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- Blue Mackerel are mainly caught in NSW using purse seine nets in coastal waters. A small portion are caught using haul seine nets.
- Eastern Australian Blue Mackerel populations are healthy.
- The methods used to catch Australian salmon may have a low impact on threatened species but there is no verifiable data to demonstrate that the fishery does not impact vulnerable populations.
- Marine parks provide a degree of protection in some areas of the fishery for threatened and endangered species.
- NSW Ocean Haul Fishery (431t in 2019/20)
Blue mackerel are a small pelagic predatory fish that forms significant schools in coastal and oceanic pelagic environments. They feed primarily on planktonic crustaceans, small squids and fish. The species is likely to have an important ecological role as a forage fish and key prey item for a range of higher order predators.
In NSW purse seine nets are used to take most of the commercial catch. This fishing method poses a low risk to vulnerable seafloor habitats, as nets are deployed and float at the ocean’s surface.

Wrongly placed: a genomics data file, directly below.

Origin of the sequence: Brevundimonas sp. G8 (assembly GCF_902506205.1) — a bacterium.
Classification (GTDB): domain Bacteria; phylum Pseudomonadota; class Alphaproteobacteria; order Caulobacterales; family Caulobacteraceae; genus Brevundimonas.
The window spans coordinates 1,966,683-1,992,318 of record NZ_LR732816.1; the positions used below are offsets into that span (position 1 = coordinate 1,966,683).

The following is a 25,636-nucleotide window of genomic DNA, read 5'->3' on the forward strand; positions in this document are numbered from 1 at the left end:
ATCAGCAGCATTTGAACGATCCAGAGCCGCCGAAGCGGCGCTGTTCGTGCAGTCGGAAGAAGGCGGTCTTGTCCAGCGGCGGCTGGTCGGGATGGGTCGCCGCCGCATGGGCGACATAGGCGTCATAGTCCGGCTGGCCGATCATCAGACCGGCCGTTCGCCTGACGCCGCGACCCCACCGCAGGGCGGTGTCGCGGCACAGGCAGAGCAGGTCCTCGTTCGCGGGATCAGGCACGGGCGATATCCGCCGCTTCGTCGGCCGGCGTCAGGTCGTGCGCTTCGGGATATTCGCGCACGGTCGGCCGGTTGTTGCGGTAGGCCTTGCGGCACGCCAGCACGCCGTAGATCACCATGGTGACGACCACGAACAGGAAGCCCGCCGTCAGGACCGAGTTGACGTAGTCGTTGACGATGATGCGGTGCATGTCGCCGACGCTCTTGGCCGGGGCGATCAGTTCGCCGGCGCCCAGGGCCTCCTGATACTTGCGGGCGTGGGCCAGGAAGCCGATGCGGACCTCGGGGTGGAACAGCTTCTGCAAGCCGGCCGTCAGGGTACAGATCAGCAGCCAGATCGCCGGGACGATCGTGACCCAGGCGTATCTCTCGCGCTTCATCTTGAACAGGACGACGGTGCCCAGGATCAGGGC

The purse seine fishing element of the fishery does not have observer coverage. Although the purse fishing method is fairly targeted and is not likely to pose a high risk to other species, a range of vulnerable and protected species are found in the fishing grounds. It is not possible to be confident that there is acceptably low impact in the absence of robust verified data.
Marine Parks provide some protection but, at the time of writing, the NSW DPI was considering opening highly protected marine reserves to fishing.